3) Lean meat is advised and there is no mention of offal. Muscle meat is good – with its natural fat which is needed for the metabolism of protein. Offal is incredibly nutrient dense so only a little at a time is needed in order to receive the benefits. Grazing animals, or more precisely, their gut microbes, are able to convert the vegetation they eat into all the nutrients they require. Having done this, the animals store their nutrients in their organs – liver, brain, glands and kidneys. Superb nutrition!
4) If you are not eating organic meats and wild-caught fish, then you are dosing yourself with broken down antibiotics/hormones and other drugs.

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Dairy proteins: This group of foods are advised for both their protein and their mineral content. Whilst unnecessary for good health, they make obtaining nutrition easier and more varied. In their natural state, they provide a wonderful array of goodies for us so if you can find a source, use raw milk products. Organic pasteurised milk is a reasonable food although it is not the same nutritionally as its raw counterpart. Sadly, most dairy products have been tampered with in some way.

The problems:
1) Dairy products are denatured by the pasteurisation and homogenisation of milk, the addition of colours, sugar, thickeners and flavours to yogurt, processing of cheese to make “child-friendly” products etc.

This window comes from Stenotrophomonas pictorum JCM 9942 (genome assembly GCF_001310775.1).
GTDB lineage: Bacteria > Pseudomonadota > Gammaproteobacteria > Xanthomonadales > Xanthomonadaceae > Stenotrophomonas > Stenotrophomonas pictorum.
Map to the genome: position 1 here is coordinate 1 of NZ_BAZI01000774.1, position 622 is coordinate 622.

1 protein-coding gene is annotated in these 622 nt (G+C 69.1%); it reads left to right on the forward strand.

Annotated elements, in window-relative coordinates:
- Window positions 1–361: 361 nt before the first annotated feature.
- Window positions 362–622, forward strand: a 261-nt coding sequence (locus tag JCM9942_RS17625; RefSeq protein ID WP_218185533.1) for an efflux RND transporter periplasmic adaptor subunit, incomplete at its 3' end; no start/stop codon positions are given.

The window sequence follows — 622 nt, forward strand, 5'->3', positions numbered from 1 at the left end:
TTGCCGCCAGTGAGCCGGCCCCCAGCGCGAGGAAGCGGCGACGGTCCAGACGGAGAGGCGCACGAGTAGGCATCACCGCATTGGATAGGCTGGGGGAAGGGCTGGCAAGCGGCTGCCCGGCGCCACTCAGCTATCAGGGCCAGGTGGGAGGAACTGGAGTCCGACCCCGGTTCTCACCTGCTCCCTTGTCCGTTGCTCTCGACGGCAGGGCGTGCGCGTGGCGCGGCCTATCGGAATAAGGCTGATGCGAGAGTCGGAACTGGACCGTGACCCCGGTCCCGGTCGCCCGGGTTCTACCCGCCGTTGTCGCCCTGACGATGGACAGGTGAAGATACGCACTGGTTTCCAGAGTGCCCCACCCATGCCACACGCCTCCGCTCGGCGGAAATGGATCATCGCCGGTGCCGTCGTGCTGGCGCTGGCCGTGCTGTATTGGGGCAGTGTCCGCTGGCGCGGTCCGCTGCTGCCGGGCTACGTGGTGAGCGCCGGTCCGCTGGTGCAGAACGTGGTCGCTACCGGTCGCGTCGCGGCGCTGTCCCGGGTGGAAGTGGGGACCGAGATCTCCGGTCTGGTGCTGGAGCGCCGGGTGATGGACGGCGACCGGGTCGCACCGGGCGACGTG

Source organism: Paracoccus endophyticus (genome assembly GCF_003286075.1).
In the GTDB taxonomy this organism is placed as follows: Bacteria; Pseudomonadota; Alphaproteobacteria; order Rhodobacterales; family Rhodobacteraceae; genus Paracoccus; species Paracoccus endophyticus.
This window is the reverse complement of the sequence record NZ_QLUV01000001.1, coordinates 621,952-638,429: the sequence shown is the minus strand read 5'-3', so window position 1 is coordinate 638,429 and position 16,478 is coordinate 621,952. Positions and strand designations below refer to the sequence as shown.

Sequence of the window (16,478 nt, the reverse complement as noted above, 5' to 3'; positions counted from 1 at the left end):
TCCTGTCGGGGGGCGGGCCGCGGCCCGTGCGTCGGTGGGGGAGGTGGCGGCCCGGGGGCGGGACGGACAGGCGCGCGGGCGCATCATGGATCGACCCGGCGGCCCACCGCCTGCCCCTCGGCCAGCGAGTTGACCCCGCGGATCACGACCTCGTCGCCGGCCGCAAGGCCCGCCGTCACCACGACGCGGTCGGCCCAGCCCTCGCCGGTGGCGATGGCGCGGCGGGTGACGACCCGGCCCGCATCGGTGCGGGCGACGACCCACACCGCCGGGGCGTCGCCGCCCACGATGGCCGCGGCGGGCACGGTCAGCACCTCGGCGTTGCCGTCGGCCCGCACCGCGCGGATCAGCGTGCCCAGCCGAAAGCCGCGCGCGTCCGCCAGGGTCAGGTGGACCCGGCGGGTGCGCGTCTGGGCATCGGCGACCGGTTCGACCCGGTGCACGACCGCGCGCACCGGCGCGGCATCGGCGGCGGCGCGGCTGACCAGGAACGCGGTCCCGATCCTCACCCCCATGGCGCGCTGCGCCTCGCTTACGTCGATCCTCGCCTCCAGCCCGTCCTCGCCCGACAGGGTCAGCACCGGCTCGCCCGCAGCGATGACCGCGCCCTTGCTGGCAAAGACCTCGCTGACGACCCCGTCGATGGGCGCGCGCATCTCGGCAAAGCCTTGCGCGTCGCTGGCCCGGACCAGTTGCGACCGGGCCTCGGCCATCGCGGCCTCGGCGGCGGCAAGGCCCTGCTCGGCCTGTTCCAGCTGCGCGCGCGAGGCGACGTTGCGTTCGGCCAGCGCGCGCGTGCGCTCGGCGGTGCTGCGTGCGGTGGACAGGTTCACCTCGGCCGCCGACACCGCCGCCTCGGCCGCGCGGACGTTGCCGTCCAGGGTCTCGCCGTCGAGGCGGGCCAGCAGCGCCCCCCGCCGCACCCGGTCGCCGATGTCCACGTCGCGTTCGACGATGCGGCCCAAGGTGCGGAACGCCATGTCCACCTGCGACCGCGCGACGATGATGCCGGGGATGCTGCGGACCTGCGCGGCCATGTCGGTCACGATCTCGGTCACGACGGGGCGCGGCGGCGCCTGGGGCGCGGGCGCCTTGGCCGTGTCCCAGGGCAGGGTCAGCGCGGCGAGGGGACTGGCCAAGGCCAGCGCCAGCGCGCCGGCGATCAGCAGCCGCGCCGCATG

2) The recommendations are (with the exception of that given to small children) for low fat varieties. More denaturing.  It is the fat soluble vitamins contained in the cream that allow calcium and other minerals to be absorbed – so why is the cream removed? To save on calories of course!
3) Dairy cows are given antibiotics routinely, ensuring that you get some too.
4) Cream and butter are not even given a mention. They do not contain any useful protein but the dairy section of the Eatwell plate would be much more valuable had they been included. They contain lots of fat-soluble vitamins and essential fatty acids. Raw butter and cream are health foods. There are essential fats – we must obtain them from here and from meat products.